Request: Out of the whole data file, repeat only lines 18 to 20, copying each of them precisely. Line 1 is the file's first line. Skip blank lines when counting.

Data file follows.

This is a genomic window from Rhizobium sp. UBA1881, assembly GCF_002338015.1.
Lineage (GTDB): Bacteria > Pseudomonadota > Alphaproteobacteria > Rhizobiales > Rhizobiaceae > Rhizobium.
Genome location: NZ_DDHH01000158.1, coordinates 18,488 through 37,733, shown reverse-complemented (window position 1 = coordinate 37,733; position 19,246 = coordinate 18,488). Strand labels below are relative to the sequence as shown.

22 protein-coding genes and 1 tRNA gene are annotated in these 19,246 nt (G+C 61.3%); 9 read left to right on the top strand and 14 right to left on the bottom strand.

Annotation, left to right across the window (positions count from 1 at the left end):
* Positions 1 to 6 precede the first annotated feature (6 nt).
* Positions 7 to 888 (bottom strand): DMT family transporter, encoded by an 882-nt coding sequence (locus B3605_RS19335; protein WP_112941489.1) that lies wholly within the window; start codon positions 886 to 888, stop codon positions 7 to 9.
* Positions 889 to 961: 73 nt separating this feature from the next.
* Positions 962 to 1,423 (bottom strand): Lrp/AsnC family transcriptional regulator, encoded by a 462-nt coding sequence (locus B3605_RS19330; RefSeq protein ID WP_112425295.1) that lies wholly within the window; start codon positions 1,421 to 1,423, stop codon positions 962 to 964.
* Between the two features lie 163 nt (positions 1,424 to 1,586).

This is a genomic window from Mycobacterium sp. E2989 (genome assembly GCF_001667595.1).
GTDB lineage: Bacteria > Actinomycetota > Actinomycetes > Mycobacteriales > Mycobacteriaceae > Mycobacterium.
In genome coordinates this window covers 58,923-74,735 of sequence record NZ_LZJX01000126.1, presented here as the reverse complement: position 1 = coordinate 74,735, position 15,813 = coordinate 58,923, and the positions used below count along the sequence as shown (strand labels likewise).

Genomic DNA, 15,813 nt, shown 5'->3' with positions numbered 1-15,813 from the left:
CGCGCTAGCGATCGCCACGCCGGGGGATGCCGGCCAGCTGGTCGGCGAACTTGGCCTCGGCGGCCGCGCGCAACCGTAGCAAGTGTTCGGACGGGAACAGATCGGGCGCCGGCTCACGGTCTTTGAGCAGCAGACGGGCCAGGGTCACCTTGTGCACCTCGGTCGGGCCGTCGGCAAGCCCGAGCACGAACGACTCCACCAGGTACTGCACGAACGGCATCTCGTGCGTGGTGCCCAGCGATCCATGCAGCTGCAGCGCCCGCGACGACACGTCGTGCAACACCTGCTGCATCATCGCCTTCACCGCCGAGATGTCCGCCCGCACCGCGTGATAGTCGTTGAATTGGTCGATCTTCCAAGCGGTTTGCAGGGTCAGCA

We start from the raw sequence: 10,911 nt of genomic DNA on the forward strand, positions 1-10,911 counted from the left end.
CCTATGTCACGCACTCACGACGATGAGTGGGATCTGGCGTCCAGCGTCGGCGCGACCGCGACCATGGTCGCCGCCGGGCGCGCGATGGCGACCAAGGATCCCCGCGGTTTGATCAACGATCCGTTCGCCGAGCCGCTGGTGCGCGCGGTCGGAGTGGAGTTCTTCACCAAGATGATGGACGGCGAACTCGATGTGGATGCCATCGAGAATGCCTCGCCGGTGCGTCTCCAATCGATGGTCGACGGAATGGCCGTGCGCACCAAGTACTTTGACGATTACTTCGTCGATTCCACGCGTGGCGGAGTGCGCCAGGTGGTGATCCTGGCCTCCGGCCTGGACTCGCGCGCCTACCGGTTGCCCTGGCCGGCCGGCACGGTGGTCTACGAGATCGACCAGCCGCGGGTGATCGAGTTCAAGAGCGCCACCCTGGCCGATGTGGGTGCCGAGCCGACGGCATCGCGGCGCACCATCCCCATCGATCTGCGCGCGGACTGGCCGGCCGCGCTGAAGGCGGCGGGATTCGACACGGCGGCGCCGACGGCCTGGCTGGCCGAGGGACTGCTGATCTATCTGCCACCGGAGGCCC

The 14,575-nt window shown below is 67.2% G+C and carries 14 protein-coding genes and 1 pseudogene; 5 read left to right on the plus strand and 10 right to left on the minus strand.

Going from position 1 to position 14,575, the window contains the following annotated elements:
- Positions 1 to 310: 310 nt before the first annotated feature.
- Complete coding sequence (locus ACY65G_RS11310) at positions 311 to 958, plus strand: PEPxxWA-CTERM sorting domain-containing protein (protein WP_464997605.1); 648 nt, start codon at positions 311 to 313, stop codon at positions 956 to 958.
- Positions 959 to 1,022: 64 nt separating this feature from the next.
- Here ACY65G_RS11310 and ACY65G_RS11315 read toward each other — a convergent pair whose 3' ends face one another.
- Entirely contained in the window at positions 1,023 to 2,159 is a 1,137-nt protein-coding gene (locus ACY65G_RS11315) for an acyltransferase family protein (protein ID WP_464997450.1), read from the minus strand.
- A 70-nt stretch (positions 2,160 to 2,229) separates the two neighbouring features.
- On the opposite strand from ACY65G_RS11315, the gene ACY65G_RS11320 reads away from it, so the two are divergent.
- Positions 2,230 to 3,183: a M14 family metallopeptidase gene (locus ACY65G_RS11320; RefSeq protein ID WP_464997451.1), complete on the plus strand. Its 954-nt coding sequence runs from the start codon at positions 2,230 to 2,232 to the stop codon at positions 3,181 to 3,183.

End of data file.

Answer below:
The 14,575-nt window shown below is 67.2% G+C and carries 14 protein-coding genes and 1 pseudogene; 5 read left to right on the plus strand and 10 right to left on the minus strand.

Going from position 1 to position 14,575, the window contains the following annotated elements:
- Positions 1 to 310: 310 nt before the first annotated feature.